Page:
Award-winning Ferrari 275 GTB & Aston Martin DB5 Convertible lead Gooding’s Pebble Beach auctions

Award-winning Ferrari 275 GTB & Aston Martin DB5 Convertible lead Gooding’s Pebble Beach auctions

Image 1967 Ferrari 275 GTB/4 (Estimate: $3,250,000 – $3,750,000) Photo copyright and courtesy of Gooding & Company. Image by Mike Maez.


Platinum Award-Winning Ferrari 275 GTB and Aston Martin DB5 Convertible Lead Gooding & Company’s Blue-Chip Icons for Upcoming Pebble Beach Auctions

The official auction house of the Pebble Beach Concours d’Elegance® will present a 1966 Ferrari 275 GTB, a 1965 Aston Martin DB5 Convertible, and a 1968 Lamborghini Miura P400 among other ultra-collectible 1960s sports cars. 

Gooding & Company, global market leader and official auction house of the Pebble Beach Concours d’Elegance®, unveils a group of stellar postwar European icons and prized blue-chip classics for its upcoming Pebble Beach Auctions this August. Led by a Platinum Award-winning 1966 Ferrari 275 GTB, presented in a stunning color combination, and an especially rare, left-hand-drive 1965 Aston Martin DB5 Convertible, this assemblage of cars encompasses some of the most coveted and desirable models in the world of collecting. These offerings, along with the rest of Gooding & Company’s upcoming catalogue, will cross the auction block on Friday, August 18 and Saturday, August 19 at the 19th annual Pebble Beach Auctions. 

“Each year, Pebble Beach attracts the attention of car collectors worldwide and we always strive to present the finest, highest-quality offerings with cars that represent the absolute best-of-the-best in every category,” says Gooding & Company Senior Specialist, David Brynan. “For 2023, we are pleased to announce this selection of important models, led by one of the finest Ferrari 275 GTBs in existence, with each one restored to the highest standards, in spectacular original colors, with incredible provenance. These cars are among the finest examples of their type to be found anywhere and ought to appeal to the most discerning collectors.”

1966 Ferrari 275 GTB (Estimate: $2,800,000 – $3,500,000)
First introduced at the 1964 Paris Motor Show, the Ferrari 275 GTB succeeded the 250 SWB Berlinetta. With a profile heavily inspired by the famous Ferrari 250 GTO, the 275 GTB exuded speed and performance. A total of 453 examples of the 275 GTB were built over a two-year period before the introduction of the subsequent four-cam GTB/4. The exceptional Scaglietti-bodied 1966 Ferrari 275 GTB offered here, chassis 08545, is a late-production example configured in the desirable long-nose, torque-tube specification. Delivered new in Padova, Italy upon completion in May 1966, 08545 was finished in the elegant and rarely seen combination of Verde Medio (Medium Green) over Beige Scuro (Dark Beige) leather upholstery, the color scheme that it still presents in today. Like many Ferraris of its time, 08545 was exported to the US in the early 1970s, and in 1972 was acquired by David Harper, an engineer residing in San Diego. Remarkably, this 275 GTB has had just two private owners throughout the past five decades, and has remained in Southern California for its entire time in the States.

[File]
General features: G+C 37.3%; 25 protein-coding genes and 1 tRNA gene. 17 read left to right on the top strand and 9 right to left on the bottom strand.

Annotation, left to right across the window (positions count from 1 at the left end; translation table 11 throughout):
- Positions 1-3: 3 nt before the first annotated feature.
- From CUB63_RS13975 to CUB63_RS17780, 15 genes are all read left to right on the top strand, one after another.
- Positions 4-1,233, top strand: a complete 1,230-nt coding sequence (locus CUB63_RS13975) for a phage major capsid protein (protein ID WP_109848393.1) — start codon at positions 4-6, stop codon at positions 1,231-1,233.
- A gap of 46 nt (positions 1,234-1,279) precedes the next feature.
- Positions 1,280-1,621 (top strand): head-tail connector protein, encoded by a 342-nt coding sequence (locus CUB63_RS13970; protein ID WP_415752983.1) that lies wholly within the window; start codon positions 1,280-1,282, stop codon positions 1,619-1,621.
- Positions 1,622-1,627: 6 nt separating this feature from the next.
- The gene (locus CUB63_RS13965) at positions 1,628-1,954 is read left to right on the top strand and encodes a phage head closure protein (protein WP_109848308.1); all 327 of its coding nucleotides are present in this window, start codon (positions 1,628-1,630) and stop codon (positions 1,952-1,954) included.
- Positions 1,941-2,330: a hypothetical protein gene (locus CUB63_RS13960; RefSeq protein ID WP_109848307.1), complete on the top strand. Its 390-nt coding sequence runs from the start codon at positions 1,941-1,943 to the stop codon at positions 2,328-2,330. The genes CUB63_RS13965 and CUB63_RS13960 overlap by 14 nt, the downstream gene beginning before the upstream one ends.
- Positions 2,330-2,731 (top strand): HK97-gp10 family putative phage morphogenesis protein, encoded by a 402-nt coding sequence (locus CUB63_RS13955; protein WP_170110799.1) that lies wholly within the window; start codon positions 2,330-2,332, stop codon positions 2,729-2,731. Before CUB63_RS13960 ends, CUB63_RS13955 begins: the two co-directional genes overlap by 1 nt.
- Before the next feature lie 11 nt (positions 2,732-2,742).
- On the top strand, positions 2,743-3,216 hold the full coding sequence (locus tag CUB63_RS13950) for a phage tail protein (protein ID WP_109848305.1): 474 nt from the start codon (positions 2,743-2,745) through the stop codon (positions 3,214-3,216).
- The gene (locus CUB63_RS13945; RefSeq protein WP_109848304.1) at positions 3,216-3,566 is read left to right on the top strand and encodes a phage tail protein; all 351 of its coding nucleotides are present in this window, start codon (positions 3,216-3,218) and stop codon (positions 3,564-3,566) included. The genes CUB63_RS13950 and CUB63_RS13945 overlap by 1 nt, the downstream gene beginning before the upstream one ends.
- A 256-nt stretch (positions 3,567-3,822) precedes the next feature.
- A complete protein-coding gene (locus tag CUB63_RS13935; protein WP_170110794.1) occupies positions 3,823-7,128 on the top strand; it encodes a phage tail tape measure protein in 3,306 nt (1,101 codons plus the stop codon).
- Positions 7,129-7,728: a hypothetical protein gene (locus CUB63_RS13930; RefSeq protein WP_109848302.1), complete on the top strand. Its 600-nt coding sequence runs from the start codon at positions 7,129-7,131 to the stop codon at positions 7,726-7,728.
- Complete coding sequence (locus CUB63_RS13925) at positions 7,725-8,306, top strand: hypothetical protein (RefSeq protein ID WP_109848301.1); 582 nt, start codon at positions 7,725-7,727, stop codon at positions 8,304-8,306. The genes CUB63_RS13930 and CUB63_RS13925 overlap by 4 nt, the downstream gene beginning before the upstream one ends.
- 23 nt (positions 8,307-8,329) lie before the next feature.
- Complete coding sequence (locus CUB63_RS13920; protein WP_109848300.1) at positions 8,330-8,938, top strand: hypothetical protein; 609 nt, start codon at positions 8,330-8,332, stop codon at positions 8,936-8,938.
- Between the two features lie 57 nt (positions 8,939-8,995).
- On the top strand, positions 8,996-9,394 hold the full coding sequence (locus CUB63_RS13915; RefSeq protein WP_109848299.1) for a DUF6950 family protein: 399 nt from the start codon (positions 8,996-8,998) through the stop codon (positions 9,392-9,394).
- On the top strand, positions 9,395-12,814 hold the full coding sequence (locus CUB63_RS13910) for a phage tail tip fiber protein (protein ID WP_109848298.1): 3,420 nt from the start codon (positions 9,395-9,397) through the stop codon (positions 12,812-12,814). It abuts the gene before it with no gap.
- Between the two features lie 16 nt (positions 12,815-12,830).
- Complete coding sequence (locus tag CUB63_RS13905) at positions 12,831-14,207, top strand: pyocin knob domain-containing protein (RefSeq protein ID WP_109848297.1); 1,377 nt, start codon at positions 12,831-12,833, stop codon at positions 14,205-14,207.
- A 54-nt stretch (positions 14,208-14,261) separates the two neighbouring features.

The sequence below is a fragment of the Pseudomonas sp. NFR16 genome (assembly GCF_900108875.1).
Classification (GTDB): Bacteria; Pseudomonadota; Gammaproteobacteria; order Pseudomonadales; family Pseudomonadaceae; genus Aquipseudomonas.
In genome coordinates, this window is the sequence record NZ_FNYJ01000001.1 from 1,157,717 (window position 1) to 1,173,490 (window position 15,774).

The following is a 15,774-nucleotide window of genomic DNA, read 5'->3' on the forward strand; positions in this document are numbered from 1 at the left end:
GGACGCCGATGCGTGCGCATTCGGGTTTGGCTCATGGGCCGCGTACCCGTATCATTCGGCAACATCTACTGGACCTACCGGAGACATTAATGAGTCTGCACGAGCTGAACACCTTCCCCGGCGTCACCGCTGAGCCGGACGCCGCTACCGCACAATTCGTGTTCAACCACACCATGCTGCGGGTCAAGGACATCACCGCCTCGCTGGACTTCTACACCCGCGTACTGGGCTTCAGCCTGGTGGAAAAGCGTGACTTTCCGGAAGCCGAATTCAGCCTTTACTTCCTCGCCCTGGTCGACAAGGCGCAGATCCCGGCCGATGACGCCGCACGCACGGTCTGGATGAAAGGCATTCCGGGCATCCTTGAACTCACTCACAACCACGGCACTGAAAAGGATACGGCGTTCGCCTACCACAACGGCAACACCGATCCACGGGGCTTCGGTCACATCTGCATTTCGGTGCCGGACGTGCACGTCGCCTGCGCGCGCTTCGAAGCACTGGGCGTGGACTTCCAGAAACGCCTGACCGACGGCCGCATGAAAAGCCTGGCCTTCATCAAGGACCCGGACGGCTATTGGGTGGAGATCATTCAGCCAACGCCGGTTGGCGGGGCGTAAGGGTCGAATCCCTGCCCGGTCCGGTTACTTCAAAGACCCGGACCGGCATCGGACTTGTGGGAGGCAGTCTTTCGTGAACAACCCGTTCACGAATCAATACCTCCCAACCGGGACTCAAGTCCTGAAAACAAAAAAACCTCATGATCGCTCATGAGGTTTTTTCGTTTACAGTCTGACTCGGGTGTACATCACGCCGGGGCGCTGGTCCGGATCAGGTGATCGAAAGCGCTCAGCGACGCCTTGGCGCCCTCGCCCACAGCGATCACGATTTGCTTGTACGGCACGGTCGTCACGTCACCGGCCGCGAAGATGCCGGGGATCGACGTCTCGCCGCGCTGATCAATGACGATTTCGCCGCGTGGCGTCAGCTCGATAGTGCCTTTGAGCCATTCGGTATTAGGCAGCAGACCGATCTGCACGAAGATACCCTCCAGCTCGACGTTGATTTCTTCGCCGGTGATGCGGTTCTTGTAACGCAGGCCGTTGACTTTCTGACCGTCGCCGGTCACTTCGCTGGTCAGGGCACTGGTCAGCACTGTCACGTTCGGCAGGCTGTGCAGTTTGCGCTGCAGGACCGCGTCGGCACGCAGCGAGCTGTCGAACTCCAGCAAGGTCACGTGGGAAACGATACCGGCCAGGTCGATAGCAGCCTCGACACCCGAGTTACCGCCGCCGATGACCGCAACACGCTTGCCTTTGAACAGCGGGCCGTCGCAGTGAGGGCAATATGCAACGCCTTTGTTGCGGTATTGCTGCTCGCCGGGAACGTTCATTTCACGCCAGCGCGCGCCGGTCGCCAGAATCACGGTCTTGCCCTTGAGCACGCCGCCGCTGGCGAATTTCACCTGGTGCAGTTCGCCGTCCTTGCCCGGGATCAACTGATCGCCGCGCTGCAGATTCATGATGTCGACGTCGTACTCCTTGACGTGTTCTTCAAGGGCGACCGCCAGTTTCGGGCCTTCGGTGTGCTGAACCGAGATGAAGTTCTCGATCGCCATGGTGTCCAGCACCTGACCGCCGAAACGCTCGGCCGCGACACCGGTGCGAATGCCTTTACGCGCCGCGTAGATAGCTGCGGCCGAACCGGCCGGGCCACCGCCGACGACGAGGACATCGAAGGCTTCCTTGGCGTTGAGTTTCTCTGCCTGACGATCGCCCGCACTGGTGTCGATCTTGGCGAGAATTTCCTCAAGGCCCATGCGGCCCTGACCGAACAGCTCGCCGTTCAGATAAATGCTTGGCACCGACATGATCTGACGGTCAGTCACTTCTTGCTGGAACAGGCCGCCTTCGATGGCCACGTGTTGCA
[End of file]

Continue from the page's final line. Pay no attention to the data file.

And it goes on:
The current owner acquired 08545 nearly 20 years ago, and has since enjoyed it on numerous tours and rallies, including: the Copperstate 1000, the Northwest Passage, the Historic Targa Florio in Sicily, the Going to the Sun Rally, and the Texas 1000. Additionally, under the consignor’s ownership, this 275 GTB was restored to its as-delivered specification, and has since won numerous Platinum Awards, including at the 2016 FCA National Concours, FCA Pasadena in 2015, Cavallino Classic in 2014, and Concorso Italiano in 2013. It has also been awarded many other prestigious honors, such as the Ferrari Cup at Concours on the Avenue in 2013. This example comes to auction with its Ferrari Classiche Red Book certification verifying that it retains its original, matching-numbers components, alongside an extensive history file, Marcel Massini report, FIVA passport, copies of factory build sheets, handbooks, and tool roll. Surely one of the finest and most distinctive 275 GTBs to appear for sale in recent memory, this remarkable example, coming fresh to the market and with just two Southern California-based owners since 1972, presents an opportunity like no other. 

1965 Aston Martin DB5 Convertible (Estimate: $2,500,000 – $3,000,000)
The convertible version of the lionized Aston Martin DB5 was introduced in 1963 alongside its sports saloon counterpart, quickly becoming a stylish and elegant choice for the uppermost echelon of collectors, from celebrities to English royals alike. Only 123 convertibles were built in total, and of this limited production, a mere 39 were offered in left-hand-drive configuration. The 1965 Aston Martin DB5 Convertible presented here, chassis DB5C/1903/L, is one of the 39 highly coveted left-hand-drive convertibles. DB5C/1903/L was originally delivered to Harold Dubilier, the owner of York Electronics based in New York City. Mr. Dubilier specified that the car be finished in black with optional air-conditioning, a rare factory option, along with chrome wheels and a Blaupunkt radio with power aerial. Mr. Dubilier held on to the car until 1973, when he sold it to his nephew, Robert Stockman, a noted Aston Martin enthusiast, collector, and former Chairman of the Aston Martin Owners Club (AMOC).